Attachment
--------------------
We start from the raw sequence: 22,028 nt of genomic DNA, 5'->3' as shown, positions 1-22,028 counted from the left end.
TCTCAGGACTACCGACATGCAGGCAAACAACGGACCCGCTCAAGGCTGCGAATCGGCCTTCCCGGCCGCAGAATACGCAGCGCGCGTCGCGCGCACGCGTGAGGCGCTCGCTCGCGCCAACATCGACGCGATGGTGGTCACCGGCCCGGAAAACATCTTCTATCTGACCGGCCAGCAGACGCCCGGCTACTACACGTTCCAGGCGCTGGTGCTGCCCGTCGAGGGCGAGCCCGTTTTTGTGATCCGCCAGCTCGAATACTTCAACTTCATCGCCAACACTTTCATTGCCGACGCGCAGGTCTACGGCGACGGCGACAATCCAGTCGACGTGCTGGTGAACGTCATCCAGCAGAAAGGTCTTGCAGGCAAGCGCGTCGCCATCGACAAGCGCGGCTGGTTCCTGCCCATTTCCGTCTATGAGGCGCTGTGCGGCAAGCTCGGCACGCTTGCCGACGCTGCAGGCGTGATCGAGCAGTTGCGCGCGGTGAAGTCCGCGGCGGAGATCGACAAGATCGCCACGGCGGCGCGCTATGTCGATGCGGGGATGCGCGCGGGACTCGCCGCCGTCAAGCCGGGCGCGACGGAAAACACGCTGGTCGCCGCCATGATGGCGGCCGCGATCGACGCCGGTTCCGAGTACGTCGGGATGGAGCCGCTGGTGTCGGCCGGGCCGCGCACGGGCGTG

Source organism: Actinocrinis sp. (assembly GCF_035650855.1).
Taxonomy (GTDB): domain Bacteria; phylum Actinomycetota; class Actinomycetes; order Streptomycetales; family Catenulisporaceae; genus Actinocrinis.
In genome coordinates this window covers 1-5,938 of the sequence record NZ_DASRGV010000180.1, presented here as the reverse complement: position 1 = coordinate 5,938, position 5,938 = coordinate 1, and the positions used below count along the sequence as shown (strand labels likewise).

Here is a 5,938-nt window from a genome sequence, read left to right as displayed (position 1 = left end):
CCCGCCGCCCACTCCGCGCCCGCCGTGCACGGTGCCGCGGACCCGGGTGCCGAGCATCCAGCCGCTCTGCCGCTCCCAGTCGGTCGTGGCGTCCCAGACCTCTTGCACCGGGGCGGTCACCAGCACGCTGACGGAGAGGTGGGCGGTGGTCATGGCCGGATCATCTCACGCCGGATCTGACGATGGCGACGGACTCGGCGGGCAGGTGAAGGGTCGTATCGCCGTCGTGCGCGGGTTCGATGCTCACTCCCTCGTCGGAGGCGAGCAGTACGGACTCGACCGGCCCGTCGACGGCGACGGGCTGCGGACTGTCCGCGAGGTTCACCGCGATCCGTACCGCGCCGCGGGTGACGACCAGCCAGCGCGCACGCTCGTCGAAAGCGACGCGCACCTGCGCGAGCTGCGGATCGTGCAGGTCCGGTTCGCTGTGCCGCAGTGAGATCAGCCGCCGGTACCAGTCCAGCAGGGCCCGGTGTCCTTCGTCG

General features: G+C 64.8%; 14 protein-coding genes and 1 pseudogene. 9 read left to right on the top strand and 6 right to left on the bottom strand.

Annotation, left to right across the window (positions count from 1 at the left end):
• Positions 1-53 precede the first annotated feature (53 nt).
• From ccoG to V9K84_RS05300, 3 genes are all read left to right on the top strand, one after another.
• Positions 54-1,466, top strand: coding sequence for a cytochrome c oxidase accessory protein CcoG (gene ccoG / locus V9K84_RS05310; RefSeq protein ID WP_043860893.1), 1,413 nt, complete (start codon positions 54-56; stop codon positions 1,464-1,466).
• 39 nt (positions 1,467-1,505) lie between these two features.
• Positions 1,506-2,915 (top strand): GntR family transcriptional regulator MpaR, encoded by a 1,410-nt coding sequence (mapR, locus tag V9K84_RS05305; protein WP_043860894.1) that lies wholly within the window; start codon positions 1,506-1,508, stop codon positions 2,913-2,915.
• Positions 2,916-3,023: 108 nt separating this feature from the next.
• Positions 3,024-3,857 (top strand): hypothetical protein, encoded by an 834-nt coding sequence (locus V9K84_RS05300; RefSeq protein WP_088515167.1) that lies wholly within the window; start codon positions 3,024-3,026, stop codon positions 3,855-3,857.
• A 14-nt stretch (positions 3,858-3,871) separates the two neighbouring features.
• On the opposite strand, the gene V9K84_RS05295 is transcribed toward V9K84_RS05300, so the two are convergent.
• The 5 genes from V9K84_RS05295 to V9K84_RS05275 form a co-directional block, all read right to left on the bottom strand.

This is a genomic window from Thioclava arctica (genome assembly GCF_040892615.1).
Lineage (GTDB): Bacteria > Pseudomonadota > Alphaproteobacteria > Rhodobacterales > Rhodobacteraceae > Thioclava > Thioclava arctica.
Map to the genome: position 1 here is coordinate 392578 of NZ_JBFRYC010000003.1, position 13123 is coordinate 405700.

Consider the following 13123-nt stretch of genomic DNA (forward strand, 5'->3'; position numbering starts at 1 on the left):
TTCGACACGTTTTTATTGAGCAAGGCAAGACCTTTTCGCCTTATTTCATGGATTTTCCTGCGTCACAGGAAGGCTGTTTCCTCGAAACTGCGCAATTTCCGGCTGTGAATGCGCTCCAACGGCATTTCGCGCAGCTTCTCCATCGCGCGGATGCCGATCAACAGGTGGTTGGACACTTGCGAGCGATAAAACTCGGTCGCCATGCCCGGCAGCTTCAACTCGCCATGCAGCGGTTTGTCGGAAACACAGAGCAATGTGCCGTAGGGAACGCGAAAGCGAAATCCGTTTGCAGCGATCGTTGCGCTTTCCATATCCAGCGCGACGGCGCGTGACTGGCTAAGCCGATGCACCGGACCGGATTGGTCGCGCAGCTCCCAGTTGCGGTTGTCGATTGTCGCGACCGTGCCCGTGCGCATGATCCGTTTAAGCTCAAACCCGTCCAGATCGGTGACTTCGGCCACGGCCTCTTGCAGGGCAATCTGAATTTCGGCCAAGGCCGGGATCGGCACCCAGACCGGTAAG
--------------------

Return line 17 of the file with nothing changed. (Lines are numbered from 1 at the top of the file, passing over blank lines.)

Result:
• A 14-nt stretch (positions 3,858-3,871) separates the two neighbouring features.